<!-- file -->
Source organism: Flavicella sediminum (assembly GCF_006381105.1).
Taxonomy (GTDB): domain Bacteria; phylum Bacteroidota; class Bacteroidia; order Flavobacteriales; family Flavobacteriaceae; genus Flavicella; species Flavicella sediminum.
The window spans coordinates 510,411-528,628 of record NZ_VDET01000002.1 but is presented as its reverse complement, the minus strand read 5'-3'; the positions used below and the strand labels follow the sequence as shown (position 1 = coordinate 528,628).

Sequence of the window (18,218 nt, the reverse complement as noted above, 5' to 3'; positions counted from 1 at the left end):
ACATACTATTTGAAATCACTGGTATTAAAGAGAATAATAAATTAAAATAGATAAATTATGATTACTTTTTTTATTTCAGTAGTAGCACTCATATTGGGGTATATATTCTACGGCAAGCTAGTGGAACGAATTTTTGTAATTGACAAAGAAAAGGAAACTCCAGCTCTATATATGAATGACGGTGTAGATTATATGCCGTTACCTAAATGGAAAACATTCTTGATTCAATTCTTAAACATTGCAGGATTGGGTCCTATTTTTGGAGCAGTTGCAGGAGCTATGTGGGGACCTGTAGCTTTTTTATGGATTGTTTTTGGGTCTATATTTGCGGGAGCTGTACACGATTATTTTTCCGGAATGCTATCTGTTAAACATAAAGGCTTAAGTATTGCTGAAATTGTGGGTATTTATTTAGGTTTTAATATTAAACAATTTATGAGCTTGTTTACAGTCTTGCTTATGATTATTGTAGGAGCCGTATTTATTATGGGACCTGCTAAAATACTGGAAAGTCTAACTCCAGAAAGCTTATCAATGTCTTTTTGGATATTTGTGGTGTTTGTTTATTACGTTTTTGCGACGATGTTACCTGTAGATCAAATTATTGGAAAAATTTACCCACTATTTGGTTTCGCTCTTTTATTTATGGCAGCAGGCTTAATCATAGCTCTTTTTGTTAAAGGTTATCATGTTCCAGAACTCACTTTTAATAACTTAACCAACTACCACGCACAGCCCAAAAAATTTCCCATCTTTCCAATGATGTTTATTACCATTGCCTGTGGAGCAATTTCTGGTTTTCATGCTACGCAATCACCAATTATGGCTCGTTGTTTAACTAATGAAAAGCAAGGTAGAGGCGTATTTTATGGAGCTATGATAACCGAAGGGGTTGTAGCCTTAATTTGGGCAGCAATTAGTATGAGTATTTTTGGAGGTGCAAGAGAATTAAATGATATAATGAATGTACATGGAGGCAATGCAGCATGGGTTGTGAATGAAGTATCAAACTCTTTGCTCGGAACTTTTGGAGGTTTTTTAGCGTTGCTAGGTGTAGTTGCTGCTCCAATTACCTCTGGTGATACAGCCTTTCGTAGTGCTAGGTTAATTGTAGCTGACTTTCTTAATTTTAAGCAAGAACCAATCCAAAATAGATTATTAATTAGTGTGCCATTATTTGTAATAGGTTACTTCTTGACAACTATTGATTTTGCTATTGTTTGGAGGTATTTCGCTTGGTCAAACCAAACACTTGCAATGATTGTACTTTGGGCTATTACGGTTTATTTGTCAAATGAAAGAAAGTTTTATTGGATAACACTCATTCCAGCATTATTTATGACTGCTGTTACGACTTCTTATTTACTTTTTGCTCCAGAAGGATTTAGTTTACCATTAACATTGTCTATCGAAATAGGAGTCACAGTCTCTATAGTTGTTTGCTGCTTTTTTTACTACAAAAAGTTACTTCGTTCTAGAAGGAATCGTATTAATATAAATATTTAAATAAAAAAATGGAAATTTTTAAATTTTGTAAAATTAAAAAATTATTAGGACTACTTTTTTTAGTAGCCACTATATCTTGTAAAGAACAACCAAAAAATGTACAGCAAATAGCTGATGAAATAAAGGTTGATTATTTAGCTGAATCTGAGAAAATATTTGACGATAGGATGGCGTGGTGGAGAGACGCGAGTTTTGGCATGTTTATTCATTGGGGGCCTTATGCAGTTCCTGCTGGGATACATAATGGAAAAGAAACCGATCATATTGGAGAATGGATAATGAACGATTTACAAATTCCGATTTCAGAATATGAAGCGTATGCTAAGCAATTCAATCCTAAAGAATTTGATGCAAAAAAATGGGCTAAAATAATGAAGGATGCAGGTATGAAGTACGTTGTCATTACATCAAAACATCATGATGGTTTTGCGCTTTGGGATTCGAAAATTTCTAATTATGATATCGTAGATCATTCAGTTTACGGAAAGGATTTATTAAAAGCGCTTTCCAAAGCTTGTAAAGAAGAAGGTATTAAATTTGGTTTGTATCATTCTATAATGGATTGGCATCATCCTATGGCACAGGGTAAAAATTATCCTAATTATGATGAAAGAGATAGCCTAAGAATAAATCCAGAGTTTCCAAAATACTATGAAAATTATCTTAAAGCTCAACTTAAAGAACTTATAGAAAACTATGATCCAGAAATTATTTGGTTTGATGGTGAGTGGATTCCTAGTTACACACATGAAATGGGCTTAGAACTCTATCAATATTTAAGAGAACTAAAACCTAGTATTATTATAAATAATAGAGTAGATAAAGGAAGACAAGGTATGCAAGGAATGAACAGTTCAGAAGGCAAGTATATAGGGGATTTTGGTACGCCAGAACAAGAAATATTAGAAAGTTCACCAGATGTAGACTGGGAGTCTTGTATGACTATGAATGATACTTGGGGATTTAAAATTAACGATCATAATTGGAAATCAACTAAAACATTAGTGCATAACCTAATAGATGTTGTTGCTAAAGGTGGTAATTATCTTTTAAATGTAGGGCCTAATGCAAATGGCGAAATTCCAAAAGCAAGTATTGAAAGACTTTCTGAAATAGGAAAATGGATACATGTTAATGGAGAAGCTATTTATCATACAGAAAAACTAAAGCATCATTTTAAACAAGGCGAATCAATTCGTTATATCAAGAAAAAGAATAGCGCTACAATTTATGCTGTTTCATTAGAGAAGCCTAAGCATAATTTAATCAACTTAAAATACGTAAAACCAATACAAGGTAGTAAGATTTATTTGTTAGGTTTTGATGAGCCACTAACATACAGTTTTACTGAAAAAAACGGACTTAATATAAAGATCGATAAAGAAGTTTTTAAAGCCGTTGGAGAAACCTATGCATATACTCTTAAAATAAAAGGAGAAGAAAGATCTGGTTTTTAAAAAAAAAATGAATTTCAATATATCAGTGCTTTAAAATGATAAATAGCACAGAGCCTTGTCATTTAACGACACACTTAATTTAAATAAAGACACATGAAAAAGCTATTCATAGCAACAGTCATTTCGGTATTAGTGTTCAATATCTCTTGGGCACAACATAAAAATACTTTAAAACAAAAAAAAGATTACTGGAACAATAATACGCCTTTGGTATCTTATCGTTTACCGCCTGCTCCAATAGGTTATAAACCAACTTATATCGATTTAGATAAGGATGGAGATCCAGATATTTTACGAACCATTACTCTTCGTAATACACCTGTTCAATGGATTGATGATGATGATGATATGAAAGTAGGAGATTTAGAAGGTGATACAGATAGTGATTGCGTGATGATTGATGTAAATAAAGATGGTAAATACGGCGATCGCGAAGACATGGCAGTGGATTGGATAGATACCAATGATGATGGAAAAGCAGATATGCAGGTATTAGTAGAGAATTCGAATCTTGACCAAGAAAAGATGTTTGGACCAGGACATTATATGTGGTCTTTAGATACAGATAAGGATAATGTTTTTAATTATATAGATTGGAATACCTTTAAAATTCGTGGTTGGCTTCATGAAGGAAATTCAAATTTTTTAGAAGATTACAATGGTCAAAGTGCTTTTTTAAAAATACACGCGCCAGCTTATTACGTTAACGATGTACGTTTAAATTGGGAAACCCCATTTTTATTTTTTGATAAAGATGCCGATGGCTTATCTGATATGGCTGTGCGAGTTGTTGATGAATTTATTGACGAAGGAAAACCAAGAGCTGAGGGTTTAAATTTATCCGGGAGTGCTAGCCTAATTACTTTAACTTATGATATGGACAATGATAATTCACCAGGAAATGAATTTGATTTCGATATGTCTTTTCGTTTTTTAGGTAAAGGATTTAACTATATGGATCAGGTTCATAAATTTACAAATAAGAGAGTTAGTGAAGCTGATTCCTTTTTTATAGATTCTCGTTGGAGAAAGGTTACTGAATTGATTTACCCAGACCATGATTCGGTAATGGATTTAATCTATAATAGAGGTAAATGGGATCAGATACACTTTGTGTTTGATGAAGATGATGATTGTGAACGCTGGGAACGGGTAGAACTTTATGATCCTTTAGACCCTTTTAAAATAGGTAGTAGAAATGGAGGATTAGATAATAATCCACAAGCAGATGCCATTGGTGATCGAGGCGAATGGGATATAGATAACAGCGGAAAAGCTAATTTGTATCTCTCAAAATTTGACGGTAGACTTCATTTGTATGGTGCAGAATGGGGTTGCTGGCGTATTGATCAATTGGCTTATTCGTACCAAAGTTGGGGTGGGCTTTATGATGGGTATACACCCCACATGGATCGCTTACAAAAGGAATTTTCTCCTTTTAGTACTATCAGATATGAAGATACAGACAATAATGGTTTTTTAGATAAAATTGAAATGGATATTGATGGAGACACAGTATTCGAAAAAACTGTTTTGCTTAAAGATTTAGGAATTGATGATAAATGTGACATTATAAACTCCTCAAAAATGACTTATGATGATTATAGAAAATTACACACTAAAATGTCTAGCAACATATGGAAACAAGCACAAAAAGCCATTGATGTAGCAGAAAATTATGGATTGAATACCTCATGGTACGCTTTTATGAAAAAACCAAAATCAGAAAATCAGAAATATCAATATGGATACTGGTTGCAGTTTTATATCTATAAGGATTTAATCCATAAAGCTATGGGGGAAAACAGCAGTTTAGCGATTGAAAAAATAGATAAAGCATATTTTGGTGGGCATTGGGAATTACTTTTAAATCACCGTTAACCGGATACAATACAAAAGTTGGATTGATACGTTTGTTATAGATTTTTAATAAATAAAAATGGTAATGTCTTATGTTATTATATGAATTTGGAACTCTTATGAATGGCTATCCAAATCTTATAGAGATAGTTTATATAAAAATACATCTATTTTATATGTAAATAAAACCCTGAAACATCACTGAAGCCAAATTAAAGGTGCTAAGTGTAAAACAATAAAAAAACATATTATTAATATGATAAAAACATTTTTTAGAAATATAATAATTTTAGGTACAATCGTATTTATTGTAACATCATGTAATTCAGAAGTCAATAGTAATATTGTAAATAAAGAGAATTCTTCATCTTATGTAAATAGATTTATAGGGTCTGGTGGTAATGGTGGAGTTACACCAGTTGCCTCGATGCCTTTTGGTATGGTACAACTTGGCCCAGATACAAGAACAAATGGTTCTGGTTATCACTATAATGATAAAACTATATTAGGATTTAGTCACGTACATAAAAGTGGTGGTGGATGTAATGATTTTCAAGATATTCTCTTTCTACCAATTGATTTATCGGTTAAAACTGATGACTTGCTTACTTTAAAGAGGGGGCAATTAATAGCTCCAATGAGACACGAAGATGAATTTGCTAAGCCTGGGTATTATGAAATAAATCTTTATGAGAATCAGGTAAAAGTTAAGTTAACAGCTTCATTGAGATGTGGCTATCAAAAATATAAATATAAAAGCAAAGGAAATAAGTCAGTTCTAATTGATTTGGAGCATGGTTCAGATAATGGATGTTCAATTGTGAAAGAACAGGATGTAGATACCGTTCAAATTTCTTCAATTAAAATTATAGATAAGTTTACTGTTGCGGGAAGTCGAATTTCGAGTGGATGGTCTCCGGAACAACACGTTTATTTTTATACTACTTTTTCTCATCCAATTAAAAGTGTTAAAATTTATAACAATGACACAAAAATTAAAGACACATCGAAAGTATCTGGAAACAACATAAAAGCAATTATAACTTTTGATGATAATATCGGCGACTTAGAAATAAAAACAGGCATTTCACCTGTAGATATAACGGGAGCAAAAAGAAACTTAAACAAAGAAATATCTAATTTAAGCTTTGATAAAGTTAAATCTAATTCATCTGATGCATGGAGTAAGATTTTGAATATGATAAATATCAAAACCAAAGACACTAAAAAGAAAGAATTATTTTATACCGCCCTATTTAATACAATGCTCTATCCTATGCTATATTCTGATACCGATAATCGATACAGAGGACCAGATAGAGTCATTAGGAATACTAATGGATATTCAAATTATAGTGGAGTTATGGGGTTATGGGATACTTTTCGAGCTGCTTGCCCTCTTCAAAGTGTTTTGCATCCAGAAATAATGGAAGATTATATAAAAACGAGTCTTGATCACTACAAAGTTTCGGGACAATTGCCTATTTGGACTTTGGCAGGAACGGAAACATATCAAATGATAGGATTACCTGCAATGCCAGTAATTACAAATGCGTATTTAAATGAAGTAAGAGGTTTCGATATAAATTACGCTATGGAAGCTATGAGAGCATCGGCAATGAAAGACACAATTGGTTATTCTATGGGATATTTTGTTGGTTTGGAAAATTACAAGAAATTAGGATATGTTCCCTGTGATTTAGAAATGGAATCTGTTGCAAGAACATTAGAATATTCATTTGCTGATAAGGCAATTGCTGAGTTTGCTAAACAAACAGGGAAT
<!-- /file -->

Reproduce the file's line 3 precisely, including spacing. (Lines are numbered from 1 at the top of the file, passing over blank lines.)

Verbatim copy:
The window spans coordinates 510,411-528,628 of record NZ_VDET01000002.1 but is presented as its reverse complement, the minus strand read 5'-3'; the positions used below and the strand labels follow the sequence as shown (position 1 = coordinate 528,628).